Last week, the first state visit of President Isaac Herzog took place in Kyiv during which he met with President of Ukraine Volodymyr Zelensky and took part in commemoration ceremonies dedicated to the 80th anniversary of the tragedy in Babyn Yar. As part of the visit, the Euro-Asian Jewish Congress, together with the JNF-KKL, also organized a meeting of Herzog with the leaders of the Ukrainian Jewish community. What may at first glance appear to be a formal visit has the potential to become the first step toward Israel’s rethinking of its role in the Jewish world in general and in relations with the Diaspora in particular.
Way before the founding of the State of Israel, Zionist ideologists dreamed of the central role of the new Jewish state in the Jewish world. Even back then, it was quite obvious that not every Jew in the world and certainly not right away would decide to share the fate with the future state and, therefore, the question of building relations between the Jewish state and the Jewish world outside of Israel would certainly arise.
One of the models of these relations was to build a politically and economically strong state, advanced in the field of science and culture that would serve as an inspiration for the entire Jewish world. The Jewish state was predestined to become not only the “light unto the nations,” but for the Jewish nation as well.
At its inception 70 years ago the young state had to fight for its existence and solve lots of internal problems; the dreams of ideologists were postponed. Today, Israel is closer to the described model more than ever, and in our opinion, it is time to have a broader look at relations with the Diaspora.
Strengthening the Diaspora’s ties with the State of Israel is one of the focus areas of the Euro-Asian Jewish Congress. The EAJC has established close relations with the government of Israel and the Knesset, the Israeli embassies in the countries of the region and the representative offices of the EAJC member states in Israel. The congress is actively working to form an objective view of the Jewish state among opinion leaders in various countries, and also consistently advocates the active involvement of Diaspora Jewry into Israeli affairs.
According to the study conducted by the EAJC, Israel has been the most critical component of Jewish identity in the former USSR countries. Social networking, communications, connections and immigration plans are mainly focused on Israel.
Solidarity with Israel is felt by 69% of the Jewish population of the post-Soviet space. Among the most attractive features of Israel, about half of those polled in Russia, Ukraine, Belarus, Kazakhstan and Moldova noted its Jewish character (46%) and the fact that this “economically developed state provides good opportunities for getting settled in life” (56%). Only 4% believe that “there is nothing attractive in Israel” or found it difficult to answer the question. Interestingly, 20% named Israel as their country, or Israel and the country of residence at the same time. More than 70% believe that Jews should be patriotic of both their country of residence and Israel.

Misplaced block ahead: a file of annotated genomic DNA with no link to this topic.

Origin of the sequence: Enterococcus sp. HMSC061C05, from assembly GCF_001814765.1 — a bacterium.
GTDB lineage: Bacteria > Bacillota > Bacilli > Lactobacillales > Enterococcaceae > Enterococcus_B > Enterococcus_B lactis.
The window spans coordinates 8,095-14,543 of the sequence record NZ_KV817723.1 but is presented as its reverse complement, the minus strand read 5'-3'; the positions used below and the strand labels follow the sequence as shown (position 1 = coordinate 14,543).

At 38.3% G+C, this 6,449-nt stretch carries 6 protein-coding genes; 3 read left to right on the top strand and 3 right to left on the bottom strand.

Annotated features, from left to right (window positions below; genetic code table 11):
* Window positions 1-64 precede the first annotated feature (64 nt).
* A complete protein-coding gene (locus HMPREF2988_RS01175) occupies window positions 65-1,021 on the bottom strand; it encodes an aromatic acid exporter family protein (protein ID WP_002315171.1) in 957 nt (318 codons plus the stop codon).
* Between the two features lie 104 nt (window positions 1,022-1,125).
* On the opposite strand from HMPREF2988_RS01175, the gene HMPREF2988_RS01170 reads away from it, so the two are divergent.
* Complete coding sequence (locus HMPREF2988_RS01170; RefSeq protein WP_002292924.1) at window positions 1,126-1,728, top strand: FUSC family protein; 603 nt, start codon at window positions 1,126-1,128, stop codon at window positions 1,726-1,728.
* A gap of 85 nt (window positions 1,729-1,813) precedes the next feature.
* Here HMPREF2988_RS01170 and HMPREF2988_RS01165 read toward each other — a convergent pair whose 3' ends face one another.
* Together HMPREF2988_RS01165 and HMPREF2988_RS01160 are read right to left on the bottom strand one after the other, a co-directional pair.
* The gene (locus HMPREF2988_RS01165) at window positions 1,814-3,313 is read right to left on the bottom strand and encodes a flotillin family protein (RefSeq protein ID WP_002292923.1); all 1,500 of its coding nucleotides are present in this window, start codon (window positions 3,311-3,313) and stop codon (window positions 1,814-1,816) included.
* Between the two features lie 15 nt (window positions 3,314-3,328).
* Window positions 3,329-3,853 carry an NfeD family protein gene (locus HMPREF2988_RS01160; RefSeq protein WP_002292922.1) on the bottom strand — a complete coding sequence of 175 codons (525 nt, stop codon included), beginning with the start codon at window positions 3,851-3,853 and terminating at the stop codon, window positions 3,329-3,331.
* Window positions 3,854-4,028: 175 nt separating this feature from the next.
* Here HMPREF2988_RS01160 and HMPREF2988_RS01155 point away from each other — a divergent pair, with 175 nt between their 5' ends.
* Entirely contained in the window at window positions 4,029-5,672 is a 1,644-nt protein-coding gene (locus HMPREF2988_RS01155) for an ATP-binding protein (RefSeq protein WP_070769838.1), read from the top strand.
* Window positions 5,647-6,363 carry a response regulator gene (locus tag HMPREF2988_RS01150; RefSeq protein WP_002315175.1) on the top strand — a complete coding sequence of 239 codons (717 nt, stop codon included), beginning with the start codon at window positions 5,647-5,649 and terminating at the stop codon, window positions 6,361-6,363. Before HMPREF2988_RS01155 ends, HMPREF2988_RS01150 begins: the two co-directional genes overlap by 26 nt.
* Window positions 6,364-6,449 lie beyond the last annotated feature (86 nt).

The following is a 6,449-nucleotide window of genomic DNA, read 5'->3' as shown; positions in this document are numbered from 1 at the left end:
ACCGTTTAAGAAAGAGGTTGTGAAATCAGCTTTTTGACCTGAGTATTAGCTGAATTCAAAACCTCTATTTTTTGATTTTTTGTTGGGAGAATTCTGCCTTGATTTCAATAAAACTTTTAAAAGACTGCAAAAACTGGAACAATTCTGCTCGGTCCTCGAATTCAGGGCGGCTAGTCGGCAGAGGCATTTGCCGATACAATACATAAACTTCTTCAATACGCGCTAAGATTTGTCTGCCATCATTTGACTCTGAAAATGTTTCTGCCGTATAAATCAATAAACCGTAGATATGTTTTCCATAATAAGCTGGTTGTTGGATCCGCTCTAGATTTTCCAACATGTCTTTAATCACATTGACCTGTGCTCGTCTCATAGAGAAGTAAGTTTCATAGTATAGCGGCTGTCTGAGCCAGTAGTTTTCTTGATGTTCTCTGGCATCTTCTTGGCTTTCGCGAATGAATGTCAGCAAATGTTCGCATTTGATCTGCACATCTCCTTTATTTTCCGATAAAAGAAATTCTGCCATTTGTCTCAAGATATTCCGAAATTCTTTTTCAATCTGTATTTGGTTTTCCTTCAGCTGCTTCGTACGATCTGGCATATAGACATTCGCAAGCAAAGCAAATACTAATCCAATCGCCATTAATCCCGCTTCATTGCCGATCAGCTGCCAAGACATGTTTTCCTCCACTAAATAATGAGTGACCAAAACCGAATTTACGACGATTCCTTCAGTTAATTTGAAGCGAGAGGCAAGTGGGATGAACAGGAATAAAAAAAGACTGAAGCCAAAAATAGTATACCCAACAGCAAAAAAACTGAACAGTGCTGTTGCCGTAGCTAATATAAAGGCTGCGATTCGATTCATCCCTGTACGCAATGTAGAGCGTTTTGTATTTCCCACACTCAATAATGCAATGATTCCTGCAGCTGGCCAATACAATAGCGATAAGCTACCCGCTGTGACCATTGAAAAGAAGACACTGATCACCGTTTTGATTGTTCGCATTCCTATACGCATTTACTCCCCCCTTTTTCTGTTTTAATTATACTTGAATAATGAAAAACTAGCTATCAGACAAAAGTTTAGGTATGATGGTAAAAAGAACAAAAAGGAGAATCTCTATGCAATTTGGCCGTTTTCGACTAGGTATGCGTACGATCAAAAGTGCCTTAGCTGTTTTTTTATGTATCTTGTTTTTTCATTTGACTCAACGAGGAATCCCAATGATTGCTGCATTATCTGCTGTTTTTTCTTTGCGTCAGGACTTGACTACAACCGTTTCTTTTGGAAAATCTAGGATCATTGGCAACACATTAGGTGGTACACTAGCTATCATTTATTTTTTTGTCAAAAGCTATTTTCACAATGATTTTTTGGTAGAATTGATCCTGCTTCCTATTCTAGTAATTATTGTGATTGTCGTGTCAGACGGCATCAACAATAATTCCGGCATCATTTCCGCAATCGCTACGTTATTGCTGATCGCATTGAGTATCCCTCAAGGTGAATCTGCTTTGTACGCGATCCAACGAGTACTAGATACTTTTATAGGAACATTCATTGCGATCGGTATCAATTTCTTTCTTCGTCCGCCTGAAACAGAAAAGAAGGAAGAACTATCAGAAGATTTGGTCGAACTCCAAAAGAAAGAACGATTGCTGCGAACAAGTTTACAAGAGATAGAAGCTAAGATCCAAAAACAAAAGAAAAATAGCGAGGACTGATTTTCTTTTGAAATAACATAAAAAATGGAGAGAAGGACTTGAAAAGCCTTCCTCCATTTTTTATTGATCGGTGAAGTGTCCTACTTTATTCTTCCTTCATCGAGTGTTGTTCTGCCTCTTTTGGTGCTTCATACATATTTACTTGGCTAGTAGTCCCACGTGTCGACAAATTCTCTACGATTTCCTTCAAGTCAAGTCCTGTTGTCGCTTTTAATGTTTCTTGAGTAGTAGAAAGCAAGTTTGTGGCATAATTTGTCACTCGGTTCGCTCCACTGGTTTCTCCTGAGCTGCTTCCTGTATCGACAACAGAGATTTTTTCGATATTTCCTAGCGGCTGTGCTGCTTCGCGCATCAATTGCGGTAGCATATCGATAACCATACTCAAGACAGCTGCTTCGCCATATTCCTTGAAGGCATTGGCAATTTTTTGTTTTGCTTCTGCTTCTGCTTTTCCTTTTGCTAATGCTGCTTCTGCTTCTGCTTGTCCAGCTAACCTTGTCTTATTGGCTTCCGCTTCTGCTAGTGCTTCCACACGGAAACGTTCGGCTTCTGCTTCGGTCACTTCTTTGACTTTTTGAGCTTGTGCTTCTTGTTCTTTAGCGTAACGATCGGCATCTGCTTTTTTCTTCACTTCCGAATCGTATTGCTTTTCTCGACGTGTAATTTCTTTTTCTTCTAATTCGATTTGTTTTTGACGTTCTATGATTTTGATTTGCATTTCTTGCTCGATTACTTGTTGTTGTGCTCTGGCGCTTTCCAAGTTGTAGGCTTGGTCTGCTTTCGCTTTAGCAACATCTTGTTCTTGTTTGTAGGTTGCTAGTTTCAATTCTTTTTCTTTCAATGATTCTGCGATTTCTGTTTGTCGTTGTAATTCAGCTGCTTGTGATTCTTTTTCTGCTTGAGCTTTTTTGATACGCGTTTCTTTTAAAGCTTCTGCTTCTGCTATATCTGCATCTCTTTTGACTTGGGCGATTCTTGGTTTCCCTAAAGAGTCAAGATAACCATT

GIVEN THAT interest in Israel, the Jewish state should intensify its participation in the life of the Diaspora, paying special attention not only to diplomatic work, but also to active involvement of the Diaspora Jews in the discussion on issues of concern to Israeli society. The opinion and voice of Jewish communities should be heard. As a result, the understanding of the complex social and political processes taking place in Israeli society among the Diaspora could be more profound as well. Ultimately, Diaspora Jews today can always become full members of Israeli society tomorrow by exercising their right to repatriate under the Law of Return.
In October 2020, former minister of Diaspora Affairs Omer Yankelevich initiated a bill on contacts with Jewish communities on issues affecting Diaspora affairs, binding on Israeli government ministries. We supported the initiative and proposed to intensify contacts between the Israeli authorities and the leaders of the Diaspora.
This approach is also shared by the Minister of Diaspora Affairs Nachman Shai, who in June 2021 took part in a meeting of the Executive Committee of the World Jewish Congress. He declared then his readiness to cooperate with Jewish organizations representing Diaspora Jews and also noted that, from his point of view, it is a two-way process: just as Israel should take care of the Jews of the Diaspora, listen to their opinion, so the Jews of the Diaspora should seek contact and be interested in what is happening in Israel.
At our recent meeting with Herzog, who previously served as the head of the Jewish Agency for Israel and is well acquainted with Jewish life in the Diaspora, he supported the position of the EAJC on the realization of Israel’s function as a state of the entire Jewish people and a center for the Jewish world, expressing readiness for active cooperation with the Euro-Asian Jewish Congress.
All these processes give us a strong hope that Israel can finally reconsider its view of relations with the Diaspora: look at the Jewish communities not only in the context of attracting aliyah but also in terms of building a long-term deep connection, involving Jews around the world in the discussions about where the Jewish state is headed and how it affects the Jewish world.
The writer is president of the Euro-Asian Jewish Congress.